Robinhood IPO Plan Delays as SEC Reviewing Its Crypto Business

The IPO could be pushed till next fall.

The ambitious initial public offering (IPO) plan of Robinhood Markets is being delayed further as the American financial markets regulator is deeply reviewing the platform’s cryptocurrency business.

Citing anonymous sources, Bloomberg reported on Friday that the Securities and Exchange Commission (SEC) is taking more than usual interest in the broker’s submitted prospectus and is asking about the broker’s growing cryptocurrency business.

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Established as a zero-fee broker, Robinhood disrupted the world’s trading industry. The startup forced many long-running firms to drop their legacy business models and jump into commission-free trading.

Booming Crypto Business

Additionally, Robinhood was one of the early adopters of cryptocurrencies and started offering buying and selling of digital currencies to its customers. Earlier this year, the company revealed that its demand for crypto offerings boomed in the first quarter of 2021 as more than 9.5 million customers traded crypto, jumping from only 1.7 million in the previous quarter.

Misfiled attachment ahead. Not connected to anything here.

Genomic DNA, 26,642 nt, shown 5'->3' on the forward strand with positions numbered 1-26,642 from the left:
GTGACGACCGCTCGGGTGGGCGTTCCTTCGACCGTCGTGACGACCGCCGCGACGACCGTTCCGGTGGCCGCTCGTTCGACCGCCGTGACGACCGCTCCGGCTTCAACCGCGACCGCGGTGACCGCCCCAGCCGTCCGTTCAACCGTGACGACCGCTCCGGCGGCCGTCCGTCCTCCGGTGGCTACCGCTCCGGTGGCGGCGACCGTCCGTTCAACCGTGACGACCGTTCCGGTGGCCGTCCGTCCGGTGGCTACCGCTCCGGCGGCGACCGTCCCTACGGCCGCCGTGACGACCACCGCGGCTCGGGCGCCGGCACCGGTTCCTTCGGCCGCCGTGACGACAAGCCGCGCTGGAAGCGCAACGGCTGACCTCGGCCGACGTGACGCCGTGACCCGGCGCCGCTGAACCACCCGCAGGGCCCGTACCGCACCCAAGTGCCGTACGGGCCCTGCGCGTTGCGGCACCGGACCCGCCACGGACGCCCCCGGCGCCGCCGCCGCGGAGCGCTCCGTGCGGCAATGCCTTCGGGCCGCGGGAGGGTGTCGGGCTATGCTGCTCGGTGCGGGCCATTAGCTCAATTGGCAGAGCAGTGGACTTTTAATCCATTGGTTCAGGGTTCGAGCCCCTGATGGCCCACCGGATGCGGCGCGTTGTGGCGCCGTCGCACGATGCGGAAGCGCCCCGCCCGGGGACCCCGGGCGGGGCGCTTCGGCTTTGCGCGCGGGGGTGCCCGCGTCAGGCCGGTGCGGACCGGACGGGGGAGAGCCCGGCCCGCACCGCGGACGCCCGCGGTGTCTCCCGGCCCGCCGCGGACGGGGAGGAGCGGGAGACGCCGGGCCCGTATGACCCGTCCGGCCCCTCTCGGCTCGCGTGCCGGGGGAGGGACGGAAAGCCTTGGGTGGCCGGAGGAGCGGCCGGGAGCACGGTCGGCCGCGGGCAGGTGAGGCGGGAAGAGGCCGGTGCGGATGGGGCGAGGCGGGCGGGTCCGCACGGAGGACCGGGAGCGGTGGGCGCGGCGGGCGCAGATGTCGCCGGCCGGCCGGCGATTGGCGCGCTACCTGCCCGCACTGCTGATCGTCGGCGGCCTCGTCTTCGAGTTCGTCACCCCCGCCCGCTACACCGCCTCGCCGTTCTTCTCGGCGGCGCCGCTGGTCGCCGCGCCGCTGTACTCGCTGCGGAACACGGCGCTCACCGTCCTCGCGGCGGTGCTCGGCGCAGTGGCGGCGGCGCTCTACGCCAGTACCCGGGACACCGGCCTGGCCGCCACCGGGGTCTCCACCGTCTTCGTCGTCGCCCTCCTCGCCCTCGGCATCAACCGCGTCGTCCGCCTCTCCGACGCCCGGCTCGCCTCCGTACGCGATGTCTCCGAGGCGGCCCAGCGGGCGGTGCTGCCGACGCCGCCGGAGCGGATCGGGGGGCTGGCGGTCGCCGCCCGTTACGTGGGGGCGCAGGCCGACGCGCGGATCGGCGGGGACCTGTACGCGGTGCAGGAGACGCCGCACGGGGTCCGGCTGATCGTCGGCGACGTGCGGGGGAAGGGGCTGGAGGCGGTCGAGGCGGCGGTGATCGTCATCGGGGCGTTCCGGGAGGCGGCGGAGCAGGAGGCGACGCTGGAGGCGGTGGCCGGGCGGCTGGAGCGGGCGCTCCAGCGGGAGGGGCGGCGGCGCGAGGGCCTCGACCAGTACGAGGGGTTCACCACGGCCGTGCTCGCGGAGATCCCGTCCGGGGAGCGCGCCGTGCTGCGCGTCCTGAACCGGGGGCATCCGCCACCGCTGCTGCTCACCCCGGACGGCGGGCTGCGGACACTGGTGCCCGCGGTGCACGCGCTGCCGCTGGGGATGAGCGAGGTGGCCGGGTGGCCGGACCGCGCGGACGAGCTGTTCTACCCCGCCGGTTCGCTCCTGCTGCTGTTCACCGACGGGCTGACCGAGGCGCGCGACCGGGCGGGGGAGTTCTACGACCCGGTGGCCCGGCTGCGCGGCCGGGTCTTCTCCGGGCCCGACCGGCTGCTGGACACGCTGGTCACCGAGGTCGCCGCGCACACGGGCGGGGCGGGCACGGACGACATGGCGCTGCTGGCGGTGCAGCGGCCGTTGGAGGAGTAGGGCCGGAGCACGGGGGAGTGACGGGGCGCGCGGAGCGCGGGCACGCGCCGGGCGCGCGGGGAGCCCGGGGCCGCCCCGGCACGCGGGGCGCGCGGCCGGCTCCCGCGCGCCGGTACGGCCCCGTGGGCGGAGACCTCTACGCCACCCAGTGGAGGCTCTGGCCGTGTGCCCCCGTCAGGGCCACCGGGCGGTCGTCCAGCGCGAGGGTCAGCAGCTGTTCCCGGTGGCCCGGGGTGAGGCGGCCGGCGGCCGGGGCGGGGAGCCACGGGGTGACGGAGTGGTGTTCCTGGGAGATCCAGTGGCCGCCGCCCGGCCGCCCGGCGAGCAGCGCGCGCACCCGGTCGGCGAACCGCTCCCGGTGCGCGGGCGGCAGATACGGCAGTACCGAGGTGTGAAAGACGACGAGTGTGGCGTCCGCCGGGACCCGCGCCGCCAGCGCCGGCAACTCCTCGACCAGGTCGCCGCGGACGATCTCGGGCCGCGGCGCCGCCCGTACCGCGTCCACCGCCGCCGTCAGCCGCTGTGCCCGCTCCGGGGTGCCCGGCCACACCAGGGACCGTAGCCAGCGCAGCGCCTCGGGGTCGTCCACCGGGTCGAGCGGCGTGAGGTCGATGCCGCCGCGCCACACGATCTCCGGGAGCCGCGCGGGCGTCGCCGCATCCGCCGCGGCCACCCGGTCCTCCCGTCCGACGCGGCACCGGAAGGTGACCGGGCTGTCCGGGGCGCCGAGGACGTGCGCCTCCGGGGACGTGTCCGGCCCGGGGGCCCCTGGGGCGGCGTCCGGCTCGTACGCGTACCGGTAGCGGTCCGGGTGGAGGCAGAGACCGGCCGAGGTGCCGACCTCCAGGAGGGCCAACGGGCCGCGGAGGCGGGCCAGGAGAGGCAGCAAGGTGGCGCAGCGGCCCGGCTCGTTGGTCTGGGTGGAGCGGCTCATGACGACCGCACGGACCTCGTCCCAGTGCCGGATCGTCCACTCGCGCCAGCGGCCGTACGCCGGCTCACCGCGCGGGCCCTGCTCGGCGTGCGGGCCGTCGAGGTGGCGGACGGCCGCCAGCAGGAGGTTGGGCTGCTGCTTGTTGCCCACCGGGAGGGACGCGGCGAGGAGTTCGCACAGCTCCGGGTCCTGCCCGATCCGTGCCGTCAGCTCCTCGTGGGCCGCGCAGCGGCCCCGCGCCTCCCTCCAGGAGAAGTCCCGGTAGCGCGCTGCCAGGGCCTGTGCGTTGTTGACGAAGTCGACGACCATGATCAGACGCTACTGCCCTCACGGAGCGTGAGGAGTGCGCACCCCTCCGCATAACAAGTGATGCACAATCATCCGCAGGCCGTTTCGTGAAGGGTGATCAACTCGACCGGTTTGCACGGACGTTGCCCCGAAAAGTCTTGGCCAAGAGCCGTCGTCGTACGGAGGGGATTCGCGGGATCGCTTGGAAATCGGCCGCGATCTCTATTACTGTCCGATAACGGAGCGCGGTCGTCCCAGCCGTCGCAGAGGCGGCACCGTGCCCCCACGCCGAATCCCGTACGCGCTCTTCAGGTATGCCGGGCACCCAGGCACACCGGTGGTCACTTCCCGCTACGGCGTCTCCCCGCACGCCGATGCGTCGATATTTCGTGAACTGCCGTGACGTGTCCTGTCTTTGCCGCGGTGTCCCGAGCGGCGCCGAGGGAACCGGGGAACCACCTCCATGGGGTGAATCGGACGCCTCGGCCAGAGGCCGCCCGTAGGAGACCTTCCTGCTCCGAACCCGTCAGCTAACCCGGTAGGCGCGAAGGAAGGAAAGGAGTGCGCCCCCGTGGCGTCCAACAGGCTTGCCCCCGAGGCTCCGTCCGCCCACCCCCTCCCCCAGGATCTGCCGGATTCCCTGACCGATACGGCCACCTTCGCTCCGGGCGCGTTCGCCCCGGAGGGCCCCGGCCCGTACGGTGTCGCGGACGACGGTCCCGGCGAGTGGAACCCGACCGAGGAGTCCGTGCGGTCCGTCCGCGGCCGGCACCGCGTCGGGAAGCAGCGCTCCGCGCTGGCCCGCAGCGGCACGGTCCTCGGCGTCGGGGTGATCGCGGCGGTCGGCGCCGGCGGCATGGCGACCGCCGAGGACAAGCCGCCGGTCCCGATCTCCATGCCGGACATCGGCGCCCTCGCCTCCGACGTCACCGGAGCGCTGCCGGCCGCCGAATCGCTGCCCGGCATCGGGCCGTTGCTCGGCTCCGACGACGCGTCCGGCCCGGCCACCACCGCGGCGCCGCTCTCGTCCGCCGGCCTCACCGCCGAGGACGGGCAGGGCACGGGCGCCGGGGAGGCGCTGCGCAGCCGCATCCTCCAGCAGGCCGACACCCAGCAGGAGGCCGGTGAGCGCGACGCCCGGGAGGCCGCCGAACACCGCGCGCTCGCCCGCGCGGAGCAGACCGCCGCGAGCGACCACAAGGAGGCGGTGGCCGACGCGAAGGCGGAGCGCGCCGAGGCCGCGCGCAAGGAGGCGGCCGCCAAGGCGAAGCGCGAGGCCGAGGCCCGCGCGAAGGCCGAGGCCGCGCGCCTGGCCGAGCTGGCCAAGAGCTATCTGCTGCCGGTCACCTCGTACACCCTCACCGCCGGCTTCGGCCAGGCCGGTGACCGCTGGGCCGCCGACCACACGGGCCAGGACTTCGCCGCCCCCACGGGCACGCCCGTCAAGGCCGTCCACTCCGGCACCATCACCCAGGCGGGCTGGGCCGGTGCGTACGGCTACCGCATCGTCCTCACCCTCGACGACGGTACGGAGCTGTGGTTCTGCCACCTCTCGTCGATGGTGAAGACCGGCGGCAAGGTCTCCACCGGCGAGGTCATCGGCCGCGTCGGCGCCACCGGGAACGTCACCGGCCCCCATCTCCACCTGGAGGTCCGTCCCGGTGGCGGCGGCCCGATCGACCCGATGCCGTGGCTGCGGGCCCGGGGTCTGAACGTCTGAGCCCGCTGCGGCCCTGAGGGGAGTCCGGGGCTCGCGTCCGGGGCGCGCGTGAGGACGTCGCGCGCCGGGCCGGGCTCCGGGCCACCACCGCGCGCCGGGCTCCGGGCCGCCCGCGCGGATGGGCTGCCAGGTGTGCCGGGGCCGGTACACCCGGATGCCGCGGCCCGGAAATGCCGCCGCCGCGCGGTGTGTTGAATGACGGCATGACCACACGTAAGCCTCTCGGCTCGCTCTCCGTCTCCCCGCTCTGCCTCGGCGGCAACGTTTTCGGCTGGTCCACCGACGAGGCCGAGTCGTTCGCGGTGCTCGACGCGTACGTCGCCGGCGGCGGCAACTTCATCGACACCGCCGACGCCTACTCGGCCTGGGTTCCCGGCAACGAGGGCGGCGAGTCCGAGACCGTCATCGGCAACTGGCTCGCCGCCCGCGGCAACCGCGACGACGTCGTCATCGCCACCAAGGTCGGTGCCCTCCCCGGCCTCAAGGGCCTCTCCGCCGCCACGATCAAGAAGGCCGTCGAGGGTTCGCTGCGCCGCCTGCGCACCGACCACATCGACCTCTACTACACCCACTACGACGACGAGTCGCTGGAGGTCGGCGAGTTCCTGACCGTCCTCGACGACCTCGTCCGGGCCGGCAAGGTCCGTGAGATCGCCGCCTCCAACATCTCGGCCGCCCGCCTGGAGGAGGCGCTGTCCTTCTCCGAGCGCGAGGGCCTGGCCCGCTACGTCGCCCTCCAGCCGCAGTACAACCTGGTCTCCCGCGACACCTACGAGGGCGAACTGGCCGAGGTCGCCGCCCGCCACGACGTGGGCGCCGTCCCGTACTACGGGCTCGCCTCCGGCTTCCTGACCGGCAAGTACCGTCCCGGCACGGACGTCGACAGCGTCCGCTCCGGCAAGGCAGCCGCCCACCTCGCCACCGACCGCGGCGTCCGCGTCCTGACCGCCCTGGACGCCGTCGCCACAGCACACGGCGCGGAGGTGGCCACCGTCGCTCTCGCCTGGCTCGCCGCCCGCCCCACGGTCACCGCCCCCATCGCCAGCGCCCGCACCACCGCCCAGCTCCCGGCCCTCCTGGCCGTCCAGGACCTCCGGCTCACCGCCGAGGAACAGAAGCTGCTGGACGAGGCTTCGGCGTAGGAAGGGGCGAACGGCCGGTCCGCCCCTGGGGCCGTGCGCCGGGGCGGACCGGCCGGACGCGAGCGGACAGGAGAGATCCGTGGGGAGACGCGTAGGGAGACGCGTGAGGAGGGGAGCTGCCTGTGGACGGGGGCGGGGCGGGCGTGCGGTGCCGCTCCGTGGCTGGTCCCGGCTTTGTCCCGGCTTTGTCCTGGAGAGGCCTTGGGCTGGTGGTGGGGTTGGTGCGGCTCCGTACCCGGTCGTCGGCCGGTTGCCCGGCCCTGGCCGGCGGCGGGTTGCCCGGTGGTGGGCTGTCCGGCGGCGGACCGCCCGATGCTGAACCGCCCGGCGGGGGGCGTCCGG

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Robinhood’s trading infrastructure could not cope with the skyrocketing crypto trading demand, and the platform crashed several times during the cryptocurrency rally over the past few months.

But, Robinhood is not the only fintech startup recording this crypto growth. Recently, UK-based Revolut published its 2020 financials showing £39 million in fair value gains from crypto assets. However, the startup turned an operational loss of £200.6 million in the year.

While Robinhood has been preparing to list its shares on the US stock exchange next month, the SEC’s ongoing review process has surely delayed its timeline. One of the sources said that though there is some chance that the Robinhood IPO could be launched this summer, it is likely to be postponed until next fall.

Meanwhile, the SEC is streamlining the distribution plan to the traders who faced losses by Robinhood’s controversial Payments for Order Flow model. The broker already paid the $65 million penalties imposed on it. 

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